We finally got introduced to the Cost & Management Accounting Course by Prof. Owolabi yesterday after a series of pre-modular activities.
Excited to share some of the key take-aways from yesterday’s class as well as learnings from activities leading to our 1st class engagement on this course.
- Every rational person desires profit
- The Management of a firm have better control over Costs than Revenue
Revenue= Price X Quantity
- Except a business has an advantage of monopoly, tinkering with price will most likely impact on volumes sold.
Back to the subject of the conversation and in the words of Prof. Owolabi, “Costs are mainly reflections of our choices”. To drive this statement closer home, the costs a business incurs is dependent on how the firm chooses to run e.g., the caliber of its staff, office location etc.
Management Accounting aids internal managers in planning, decision making and controlling
- Planning: “The how” – what we need to do to achieve a set objective. E.g., to improve quality, we could conduct supplier evaluation to ensure items supplied for use in the Plant meet the required specification and quality.
- Controlling: The managerial activity of cost control. This involves budgeting and budget control. This is explained in the 5-column model of control as shown below:
The 5-Column Model of Control
|Item||Standard/Budgeted cost||Actual Cost||Variance||Managerial decision Intervention|
- Decision Making: This involves making a choice from competing alternatives.
Other learnings from the pre-modular activities include:
- Cost driver analysis: This process identifies what the actual costs are.
- Value Chain Analysis: Identification and evaluation of all processes and actions that influence results (i.e., processes involved in constructing and generating value).
- SWOT analysis: opportunities and threats in the external competitive market; strengths and weaknesses within the firm.
- Financial Position analysis: A company’s value is determined by looking at its financial position in light of its financial statements and computing specific ratios. A company’s market value determines how valuable it is. The financial ratios of a firm are compared to those of its rivals and benchmarks in the industry to calculate market value.
- Cost Object: Any item for which expenses are being determined independently. It is a cornerstone of business cost management.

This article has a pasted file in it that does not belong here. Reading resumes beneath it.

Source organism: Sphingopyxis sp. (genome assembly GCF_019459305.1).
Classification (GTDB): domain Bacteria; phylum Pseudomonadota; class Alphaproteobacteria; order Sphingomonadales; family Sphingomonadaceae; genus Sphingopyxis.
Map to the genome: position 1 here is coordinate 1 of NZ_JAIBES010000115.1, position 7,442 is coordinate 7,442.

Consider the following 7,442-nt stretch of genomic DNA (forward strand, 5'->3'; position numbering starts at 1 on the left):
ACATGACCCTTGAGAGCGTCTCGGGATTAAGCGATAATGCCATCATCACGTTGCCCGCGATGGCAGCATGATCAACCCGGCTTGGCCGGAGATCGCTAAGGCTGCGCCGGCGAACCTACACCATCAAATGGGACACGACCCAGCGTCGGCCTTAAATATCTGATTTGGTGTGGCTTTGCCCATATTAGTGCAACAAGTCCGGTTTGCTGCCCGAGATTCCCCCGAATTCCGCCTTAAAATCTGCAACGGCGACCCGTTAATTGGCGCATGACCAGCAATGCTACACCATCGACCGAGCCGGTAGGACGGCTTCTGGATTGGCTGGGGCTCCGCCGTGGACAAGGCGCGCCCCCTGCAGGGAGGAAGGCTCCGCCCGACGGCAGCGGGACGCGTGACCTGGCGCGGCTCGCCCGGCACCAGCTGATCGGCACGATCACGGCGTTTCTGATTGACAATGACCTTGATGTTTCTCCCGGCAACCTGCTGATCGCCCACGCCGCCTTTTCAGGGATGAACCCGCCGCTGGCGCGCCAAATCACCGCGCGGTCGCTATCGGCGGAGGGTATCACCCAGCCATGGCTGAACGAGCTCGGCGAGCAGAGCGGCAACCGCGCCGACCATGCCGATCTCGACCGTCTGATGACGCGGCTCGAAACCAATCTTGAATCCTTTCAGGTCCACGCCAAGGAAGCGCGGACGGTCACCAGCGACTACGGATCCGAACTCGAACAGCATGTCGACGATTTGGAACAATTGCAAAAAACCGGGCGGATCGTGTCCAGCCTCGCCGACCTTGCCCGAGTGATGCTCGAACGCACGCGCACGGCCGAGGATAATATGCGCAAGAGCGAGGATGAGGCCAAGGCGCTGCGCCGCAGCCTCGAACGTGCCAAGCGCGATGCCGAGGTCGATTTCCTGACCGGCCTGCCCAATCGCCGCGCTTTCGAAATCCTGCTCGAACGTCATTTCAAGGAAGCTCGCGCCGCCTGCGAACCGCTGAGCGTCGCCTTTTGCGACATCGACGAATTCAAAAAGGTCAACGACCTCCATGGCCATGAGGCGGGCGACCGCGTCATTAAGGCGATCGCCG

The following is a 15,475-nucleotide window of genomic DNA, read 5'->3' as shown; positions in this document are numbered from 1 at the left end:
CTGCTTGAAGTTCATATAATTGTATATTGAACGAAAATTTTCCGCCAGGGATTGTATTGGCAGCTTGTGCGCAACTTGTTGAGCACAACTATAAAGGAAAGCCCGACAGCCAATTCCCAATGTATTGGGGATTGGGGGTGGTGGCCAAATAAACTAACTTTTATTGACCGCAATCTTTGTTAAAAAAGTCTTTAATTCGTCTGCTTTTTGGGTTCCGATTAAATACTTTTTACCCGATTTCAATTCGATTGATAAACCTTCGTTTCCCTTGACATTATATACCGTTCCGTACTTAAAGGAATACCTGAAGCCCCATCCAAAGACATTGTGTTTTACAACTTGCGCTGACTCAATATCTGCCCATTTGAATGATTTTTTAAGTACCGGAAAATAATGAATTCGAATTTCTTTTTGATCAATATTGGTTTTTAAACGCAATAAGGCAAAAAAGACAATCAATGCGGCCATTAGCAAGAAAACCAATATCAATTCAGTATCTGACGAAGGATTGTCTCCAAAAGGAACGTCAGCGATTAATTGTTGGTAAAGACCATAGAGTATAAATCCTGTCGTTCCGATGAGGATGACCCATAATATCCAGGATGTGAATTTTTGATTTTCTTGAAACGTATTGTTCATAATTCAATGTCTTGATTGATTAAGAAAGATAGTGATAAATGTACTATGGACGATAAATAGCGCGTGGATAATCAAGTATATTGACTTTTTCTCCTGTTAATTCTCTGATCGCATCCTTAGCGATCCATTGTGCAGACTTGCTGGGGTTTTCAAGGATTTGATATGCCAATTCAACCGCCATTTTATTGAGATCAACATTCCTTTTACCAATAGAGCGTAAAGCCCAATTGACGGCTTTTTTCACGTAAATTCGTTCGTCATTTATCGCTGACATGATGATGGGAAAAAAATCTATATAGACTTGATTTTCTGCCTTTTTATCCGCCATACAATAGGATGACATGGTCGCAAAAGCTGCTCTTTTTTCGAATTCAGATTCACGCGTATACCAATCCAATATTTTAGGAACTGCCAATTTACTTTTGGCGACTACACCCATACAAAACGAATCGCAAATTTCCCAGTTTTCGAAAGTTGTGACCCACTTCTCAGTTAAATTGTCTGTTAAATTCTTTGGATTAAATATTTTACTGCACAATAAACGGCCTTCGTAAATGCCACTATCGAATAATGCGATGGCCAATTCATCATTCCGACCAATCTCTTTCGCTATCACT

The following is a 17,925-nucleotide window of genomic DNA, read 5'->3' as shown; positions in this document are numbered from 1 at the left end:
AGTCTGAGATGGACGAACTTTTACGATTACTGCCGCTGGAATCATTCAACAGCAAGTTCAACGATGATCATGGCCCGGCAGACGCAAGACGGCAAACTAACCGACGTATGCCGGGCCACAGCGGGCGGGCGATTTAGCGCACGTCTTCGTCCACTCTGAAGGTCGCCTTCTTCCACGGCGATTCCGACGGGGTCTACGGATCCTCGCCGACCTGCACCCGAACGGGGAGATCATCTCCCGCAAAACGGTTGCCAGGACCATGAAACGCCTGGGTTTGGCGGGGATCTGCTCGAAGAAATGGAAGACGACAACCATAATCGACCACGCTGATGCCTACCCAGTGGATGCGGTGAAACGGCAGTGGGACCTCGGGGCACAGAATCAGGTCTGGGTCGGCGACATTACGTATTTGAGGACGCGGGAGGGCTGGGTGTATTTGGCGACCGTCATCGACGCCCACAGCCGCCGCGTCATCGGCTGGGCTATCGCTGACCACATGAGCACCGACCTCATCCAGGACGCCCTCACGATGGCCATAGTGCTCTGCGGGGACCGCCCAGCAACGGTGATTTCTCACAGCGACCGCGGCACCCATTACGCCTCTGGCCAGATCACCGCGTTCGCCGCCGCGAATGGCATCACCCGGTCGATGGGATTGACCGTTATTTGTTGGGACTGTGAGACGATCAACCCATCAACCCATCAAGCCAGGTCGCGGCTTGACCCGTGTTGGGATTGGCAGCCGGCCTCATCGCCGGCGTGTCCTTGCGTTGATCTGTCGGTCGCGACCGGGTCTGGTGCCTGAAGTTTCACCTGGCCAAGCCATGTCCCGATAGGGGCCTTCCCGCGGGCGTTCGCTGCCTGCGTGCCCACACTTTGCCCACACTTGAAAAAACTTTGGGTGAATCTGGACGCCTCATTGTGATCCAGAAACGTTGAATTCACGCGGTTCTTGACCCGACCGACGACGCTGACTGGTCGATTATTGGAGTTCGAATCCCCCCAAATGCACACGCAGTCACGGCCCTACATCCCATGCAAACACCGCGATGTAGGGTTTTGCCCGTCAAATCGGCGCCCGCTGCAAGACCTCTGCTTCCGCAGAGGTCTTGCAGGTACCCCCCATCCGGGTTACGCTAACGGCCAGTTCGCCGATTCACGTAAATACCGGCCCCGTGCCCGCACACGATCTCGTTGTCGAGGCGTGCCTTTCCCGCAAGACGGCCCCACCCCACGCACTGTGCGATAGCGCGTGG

Strategic cost management (SCM) is a cost-management strategy intended to lower costs and strengthen an organization’s strategic position.
- Life cycle costing: Takes into account a product’s cost over the course of its whole life. The cost of planning, production, R&D, replacement costs, and disposal are all considered in the analysis.
- Total Quality Management (TQM): To continually meet or exceed customer expectations, Total Quality Management (TQM) places a strong emphasis on setting the highest standards. Process controls for ongoing improvement are the main focus.
Elements of Cost analysis are basically material, Labour and expenses and overheads
Overhead = Indirect materials + Indirect labour + Indirect expenses.
The Break-even point is the point at which revenue is equal to costs
Break-even point = Fixed cost/(Sales Price per unit – Variable cost)
- Margin of Safety: A financial ratio called the margin of safety calculates the amount of sales that have exceeded the break-even point. This financial ratio shows the company’s actual profit after all fixed and variable costs have been covered.
- Fixed Costs: These expenses are constant regardless of how many units you sell. Rent, software subscriptions, insurance, and labor might be examples.
- Variable Costs: These expenses change according to the volume of the goods you sell. Materials, commissions, payment processing, and labor may all fall under this category.